Having just returned from Raleigh, North Carolina, the home of Shaw University, the first historically black university in the Southern United States, and considering the cultural, political and social climate of 2020, Patrica Powell’s picture book is timely!
She is a member of our SCBWI-IL (Illinois Society of Children's Book Writers and Illustrators) organization, and Read Local Illinois, a service for teachers and librarians that connects authors and their books with young readers.
I love the title of her latest book, Lift as You Climb. Good leaders help others on the way up — they never steal the power or limelight for themselves. They also look for non-violent ways to solve problems and make their voices heard.
Below are a few questions I asked Patrica Powell about her newest release. . .
Patricia, how did you come up with the idea for "Lift as You Climb"?
My activist friend, Shelley, suggested I write about Ella Baker. She’d named one of her twin daughters after Ella. I read about Ms. Baker and loved her. Not only was she an activist working to get the black vote, she was one of the few women working with strong men—black preachers—as an activist during the 60s and before. Ella Baker maneuvered her way through their male-dominated power structures and made her voice heard. They respected her, which was a feat in itself in those days.
In her later years she acted as a catalyst for the students who started Student Nonviolent Coordinating Committee—SNCC. She never told them what to do. Instead she asked, What do you hope to accomplish?
Ella Was a Life-long Activist for Social Justice
Good question to ponder! So, what do you admire most about Ella Baker, and what do you hope young readers will find in her story?
Ella was a life-long activist for social justice. She didn’t feel that the people needed strong leaders. She worked from the bottom up—grassroots. She felt there should be many grassroots leaders, rather than one charismatic leader at the top. I hope young readers will be inspired to become activists—whatever their passion. BLM, the Earth, nutrition, recycling, feeding others, whatever gets them excited. I want them to answer that question: What do you hope to accomplish?
An Enslaved Woman's Story
Lots of research goes into writing a book. Did you unearth a particularly interesting tidbit you just knew had to be included in "Lift as You Climb"?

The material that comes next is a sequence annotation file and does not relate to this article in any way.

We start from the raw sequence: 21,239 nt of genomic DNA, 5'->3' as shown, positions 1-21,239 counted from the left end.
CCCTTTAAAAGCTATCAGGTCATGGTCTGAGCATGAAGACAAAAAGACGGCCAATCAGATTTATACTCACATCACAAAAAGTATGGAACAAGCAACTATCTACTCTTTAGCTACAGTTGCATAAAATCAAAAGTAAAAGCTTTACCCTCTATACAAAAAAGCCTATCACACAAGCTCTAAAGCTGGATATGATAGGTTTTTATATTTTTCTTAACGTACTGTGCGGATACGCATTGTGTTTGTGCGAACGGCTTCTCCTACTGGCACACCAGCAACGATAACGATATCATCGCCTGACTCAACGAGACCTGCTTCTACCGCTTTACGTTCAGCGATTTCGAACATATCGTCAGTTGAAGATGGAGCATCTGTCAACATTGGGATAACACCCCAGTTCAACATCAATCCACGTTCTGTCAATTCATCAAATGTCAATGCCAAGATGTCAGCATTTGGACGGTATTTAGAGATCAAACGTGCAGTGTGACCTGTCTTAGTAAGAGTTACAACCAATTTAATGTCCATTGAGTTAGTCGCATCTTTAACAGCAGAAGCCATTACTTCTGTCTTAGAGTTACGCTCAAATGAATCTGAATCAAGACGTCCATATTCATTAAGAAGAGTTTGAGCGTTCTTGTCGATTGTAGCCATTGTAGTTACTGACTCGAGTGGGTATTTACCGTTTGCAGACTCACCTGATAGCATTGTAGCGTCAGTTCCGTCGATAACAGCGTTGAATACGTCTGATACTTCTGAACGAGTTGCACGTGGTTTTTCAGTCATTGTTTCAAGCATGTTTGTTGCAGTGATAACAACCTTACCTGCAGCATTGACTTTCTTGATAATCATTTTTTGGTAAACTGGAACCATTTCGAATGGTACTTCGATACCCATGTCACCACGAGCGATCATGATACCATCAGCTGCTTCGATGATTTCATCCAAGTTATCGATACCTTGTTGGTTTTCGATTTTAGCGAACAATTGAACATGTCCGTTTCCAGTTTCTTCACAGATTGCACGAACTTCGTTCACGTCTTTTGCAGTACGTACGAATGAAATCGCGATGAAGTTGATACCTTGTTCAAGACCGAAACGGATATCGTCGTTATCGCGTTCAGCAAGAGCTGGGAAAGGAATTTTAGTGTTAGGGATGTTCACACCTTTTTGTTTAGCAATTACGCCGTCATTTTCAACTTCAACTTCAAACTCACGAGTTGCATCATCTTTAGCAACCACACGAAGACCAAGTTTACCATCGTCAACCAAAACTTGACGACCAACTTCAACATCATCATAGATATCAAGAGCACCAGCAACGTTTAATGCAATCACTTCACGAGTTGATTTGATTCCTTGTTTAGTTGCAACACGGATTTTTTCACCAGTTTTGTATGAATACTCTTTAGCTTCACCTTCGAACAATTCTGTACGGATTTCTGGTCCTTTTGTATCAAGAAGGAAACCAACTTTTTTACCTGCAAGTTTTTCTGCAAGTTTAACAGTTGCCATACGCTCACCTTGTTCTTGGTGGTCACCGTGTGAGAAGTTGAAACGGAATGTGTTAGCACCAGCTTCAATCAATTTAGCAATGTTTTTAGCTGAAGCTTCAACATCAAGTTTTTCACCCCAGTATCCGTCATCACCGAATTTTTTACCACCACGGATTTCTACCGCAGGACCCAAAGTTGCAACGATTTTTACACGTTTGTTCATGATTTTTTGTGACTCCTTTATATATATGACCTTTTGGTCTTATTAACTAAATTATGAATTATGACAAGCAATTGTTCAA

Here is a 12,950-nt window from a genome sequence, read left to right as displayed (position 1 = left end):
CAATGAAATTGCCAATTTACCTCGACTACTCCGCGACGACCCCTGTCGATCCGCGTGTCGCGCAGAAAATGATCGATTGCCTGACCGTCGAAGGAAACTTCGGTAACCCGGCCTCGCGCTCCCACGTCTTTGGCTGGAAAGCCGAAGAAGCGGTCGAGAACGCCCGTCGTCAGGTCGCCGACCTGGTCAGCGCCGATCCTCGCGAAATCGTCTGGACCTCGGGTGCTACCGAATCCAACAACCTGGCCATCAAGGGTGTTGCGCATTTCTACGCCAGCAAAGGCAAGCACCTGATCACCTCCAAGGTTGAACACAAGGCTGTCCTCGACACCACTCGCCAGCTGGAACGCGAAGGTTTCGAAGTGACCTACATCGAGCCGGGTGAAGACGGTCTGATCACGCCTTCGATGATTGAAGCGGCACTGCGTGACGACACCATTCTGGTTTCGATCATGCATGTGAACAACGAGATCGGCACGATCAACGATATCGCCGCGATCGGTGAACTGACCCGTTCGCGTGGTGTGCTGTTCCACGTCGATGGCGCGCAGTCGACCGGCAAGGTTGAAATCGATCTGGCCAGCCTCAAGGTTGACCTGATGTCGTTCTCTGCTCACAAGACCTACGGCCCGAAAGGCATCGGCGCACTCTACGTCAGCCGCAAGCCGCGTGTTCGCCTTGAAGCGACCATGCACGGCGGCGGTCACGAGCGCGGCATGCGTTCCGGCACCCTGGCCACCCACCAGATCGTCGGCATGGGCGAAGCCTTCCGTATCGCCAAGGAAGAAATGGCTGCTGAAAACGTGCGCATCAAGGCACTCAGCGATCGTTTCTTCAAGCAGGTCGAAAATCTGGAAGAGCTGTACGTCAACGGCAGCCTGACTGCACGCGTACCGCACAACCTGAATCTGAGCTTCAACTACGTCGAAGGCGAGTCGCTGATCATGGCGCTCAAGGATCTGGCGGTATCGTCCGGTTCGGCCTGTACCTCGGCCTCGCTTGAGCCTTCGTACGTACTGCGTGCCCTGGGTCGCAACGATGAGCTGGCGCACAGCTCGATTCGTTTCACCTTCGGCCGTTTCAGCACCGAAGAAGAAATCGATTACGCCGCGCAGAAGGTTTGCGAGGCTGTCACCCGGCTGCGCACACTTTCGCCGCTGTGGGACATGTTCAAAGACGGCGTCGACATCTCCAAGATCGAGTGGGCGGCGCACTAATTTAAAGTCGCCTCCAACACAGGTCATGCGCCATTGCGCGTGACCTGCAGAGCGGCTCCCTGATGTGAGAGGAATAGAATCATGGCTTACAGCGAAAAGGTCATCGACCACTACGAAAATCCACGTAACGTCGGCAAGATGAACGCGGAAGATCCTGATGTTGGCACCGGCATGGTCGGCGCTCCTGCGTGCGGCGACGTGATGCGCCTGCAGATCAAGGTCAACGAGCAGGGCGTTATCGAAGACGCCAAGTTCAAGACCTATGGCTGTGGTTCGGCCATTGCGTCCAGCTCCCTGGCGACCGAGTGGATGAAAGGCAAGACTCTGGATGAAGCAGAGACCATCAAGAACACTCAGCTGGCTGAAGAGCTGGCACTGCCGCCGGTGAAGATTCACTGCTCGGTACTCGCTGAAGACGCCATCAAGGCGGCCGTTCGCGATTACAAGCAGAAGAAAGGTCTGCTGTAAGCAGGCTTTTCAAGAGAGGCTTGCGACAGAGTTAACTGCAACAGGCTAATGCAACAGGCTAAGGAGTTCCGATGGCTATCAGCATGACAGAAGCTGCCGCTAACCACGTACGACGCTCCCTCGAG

I did. It’s actually her grandmother’s story, an enslaved woman, who tells the story to Ella and the other children. Grandmother says,
Back when we was slaves,
Master said, Bet, you marry light-skinned Carter.
I said, No how!
Master—also my daddy--
made me plow the swamp
to break me.
After turning the muck
I went and jumped the broom—married
proud dark Mitchell, your granddaddy--
and danced all night long.
Ella drank up that story
till it filled her bones.
Ella Baker Was a Strong Woman who Faced Social Injustice Head-on . . .
The fact that Ella Baker told this story, makes me feel this was important—formative to who she was—and I love this proud strong woman, Ella’s antecedent, who defied her “Master.” Just saying these words makes me cringe—“Master—also my daddy--” all that is involved in that brief description!
I worked hard to make my story succinct, but this story within the story, I made particularly succinct, because it’s not directly Ella’s story. I had to make it worthwhile. I didn’t want my editor to want to cut it. It worked, I’m happy to say.
Thanks for listening.
And thank YOU for bring Ella's story to light, Patricia! Unfortunately, injustices do occur all over the world, but I love to see how God used her unfair situation to work in her favor, making Ella the strong woman she was!
Patricia Hruby Powell was formerly a dancer, storyteller, and librarian. Her four latest books are Junior Library Guild Selections and have all won numerous awards: Josephine: Loving vs. Virginia; Struttin’ With Some Barbecue; Lift As You Climb. Forthcoming are Cave of the Heart: The Story of Martha Graham (Chronicle Books 2023) and a Women’s Suffrage project (Chronicle 202x). She has been a mentor for a WNDB and SCBWI-MI. She is married to Morgan Powell, composer and jazz trombonist. Together, they live with their Tree Walking Coonhound, Lil.
Lift as You Climb blurb: Learn about the civil rights activist Ella Baker in this informative, lyrical picture book from Sibert Honor winner Patricia Hruby Powell and Caldecott Honor winner R. Gregory Christie.
If you’d like a copy signed and personalized, purchase it HERE
For Illinois BIPOC writers apply for the Lift As You Climb scholarship during November 2020
What diverse books have you read recently? Let me know below! And, for more diverse author interviews, check out The Heart and Soul of an Author: Tessa Afshar
11/5/2020 11:24:06 am
Jarmila, thanks so much for posting this review. There's an opportunity for November 2020 to apply for a LIFT AS YOU CLIMB Scholarship to the SCBWI NYC January event. https://illinois.scbwi.org/diversity-initiatives/scbwi-il-lift-as-you-climb-scholarship/
11/5/2020 11:56:10 am
Absolutely, Patricia - thanks for sharing your latest book and insights”
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My MG Biblical fiction "The Heart Changer" debuted in 2019 with Ambassador International.